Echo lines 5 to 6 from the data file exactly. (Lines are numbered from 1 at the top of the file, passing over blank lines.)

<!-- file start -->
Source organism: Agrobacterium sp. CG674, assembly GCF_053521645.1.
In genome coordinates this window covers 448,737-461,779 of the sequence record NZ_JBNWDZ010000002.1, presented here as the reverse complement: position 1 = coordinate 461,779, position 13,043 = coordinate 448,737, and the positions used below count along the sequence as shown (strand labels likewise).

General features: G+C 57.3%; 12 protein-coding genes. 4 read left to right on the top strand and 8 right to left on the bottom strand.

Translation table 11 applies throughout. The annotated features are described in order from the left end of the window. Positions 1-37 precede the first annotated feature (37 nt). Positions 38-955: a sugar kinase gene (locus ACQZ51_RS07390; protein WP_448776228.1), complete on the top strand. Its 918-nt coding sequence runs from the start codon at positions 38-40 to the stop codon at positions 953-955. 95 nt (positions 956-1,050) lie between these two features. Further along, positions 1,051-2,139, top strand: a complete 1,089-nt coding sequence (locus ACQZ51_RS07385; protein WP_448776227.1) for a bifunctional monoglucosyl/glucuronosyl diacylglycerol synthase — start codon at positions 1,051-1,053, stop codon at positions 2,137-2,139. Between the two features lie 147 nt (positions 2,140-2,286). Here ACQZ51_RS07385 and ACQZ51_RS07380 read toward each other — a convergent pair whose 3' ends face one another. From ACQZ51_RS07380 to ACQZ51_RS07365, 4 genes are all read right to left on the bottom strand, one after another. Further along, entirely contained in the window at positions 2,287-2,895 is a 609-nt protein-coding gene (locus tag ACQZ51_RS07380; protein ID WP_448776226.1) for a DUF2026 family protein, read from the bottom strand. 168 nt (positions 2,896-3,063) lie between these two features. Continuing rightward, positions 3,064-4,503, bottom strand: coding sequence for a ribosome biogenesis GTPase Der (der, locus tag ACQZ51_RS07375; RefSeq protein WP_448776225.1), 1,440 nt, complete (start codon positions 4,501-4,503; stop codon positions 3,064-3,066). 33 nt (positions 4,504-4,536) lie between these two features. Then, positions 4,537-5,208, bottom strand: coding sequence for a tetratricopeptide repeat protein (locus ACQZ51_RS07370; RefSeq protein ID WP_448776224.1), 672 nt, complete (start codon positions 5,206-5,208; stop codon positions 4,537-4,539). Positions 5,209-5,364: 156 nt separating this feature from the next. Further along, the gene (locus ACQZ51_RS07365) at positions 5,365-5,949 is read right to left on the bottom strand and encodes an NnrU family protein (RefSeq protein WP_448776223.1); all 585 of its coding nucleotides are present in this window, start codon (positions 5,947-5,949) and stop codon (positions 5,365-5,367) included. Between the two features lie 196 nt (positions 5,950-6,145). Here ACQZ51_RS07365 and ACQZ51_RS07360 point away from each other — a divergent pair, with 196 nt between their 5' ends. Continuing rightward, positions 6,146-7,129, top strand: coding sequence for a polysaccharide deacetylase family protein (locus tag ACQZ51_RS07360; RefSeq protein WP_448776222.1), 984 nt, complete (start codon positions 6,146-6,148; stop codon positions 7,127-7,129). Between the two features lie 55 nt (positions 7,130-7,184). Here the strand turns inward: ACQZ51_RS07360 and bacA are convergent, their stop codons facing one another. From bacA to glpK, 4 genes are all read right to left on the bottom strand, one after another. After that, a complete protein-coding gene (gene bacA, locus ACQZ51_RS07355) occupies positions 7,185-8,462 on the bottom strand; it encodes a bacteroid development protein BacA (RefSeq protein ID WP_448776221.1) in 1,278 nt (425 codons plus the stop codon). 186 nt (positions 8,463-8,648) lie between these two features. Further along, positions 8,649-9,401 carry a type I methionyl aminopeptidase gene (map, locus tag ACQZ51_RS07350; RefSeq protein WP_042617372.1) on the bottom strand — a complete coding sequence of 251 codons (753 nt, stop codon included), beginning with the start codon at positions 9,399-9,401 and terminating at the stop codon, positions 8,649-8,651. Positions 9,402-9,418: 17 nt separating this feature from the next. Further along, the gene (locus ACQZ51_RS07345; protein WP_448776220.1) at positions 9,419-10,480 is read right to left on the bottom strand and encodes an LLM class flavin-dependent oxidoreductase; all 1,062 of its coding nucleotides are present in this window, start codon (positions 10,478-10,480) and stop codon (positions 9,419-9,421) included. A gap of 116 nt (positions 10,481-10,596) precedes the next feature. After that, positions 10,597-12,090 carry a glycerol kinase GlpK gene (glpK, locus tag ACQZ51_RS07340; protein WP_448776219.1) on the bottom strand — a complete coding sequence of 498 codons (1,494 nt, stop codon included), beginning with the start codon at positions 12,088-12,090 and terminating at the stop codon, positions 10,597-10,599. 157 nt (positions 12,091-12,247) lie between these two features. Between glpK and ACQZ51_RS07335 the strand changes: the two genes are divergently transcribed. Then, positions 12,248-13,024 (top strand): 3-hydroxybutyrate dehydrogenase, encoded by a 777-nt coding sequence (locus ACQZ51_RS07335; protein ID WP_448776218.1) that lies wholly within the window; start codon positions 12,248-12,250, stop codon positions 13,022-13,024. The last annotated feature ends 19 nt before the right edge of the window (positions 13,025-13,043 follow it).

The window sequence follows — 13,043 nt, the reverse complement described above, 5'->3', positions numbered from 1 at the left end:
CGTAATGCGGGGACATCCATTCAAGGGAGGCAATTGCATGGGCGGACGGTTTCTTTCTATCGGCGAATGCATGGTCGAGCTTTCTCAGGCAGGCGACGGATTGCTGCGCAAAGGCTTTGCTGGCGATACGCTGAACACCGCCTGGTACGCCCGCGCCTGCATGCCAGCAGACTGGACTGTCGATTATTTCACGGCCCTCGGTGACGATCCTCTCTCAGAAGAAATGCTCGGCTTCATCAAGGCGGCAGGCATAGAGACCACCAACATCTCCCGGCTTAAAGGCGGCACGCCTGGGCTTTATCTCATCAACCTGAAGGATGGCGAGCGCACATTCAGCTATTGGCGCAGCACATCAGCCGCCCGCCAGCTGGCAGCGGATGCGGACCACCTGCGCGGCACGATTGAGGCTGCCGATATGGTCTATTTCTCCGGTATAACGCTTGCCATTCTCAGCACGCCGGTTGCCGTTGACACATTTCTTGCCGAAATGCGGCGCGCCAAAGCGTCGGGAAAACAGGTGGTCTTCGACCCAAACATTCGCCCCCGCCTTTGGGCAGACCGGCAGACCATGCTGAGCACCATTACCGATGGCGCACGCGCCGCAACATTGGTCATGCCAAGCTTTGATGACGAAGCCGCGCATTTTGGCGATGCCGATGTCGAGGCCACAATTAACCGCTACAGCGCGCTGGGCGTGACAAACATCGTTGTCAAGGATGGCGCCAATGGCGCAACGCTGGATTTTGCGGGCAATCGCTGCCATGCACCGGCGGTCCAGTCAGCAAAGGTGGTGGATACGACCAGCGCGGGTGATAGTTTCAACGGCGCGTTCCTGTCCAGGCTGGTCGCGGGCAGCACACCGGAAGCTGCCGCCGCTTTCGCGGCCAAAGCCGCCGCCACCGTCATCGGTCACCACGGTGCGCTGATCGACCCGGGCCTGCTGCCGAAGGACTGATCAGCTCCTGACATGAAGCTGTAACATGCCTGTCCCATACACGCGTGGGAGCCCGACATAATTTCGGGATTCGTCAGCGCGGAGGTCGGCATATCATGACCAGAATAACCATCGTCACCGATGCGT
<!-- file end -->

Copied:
The window sequence follows — 13,043 nt, the reverse complement described above, 5'->3', positions numbered from 1 at the left end:
CGTAATGCGGGGACATCCATTCAAGGGAGGCAATTGCATGGGCGGACGGTTTCTTTCTATCGGCGAATGCATGGTCGAGCTTTCTCAGGCAGGCGACGGATTGCTGCGCAAAGGCTTTGCTGGCGATACGCTGAACACCGCCTGGTACGCCCGCGCCTGCATGCCAGCAGACTGGACTGTCGATTATTTCACGGCCCTCGGTGACGATCCTCTCTCAGAAGAAATGCTCGGCTTCATCAAGGCGGCAGGCATAGAGACCACCAACATCTCCCGGCTTAAAGGCGGCACGCCTGGGCTTTATCTCATCAACCTGAAGGATGGCGAGCGCACATTCAGCTATTGGCGCAGCACATCAGCCGCCCGCCAGCTGGCAGCGGATGCGGACCACCTGCGCGGCACGATTGAGGCTGCCGATATGGTCTATTTCTCCGGTATAACGCTTGCCATTCTCAGCACGCCGGTTGCCGTTGACACATTTCTTGCCGAAATGCGGCGCGCCAAAGCGTCGGGAAAACAGGTGGTCTTCGACCCAAACATTCGCCCCCGCCTTTGGGCAGACCGGCAGACCATGCTGAGCACCATTACCGATGGCGCACGCGCCGCAACATTGGTCATGCCAAGCTTTGATGACGAAGCCGCGCATTTTGGCGATGCCGATGTCGAGGCCACAATTAACCGCTACAGCGCGCTGGGCGTGACAAACATCGTTGTCAAGGATGGCGCCAATGGCGCAACGCTGGATTTTGCGGGCAATCGCTGCCATGCACCGGCGGTCCAGTCAGCAAAGGTGGTGGATACGACCAGCGCGGGTGATAGTTTCAACGGCGCGTTCCTGTCCAGGCTGGTCGCGGGCAGCACACCGGAAGCTGCCGCCGCTTTCGCGGCCAAAGCCGCCGCCACCGTCATCGGTCACCACGGTGCGCTGATCGACCCGGGCCTGCTGCCGAAGGACTGATCAGCTCCTGACATGAAGCTGTAACATGCCTGTCCCATACACGCGTGGGAGCCCGACATAATTTCGGGATTCGTCAGCGCGGAGGTCGGCATATCATGACCAGAATAACCATCGTCACCGATGCGT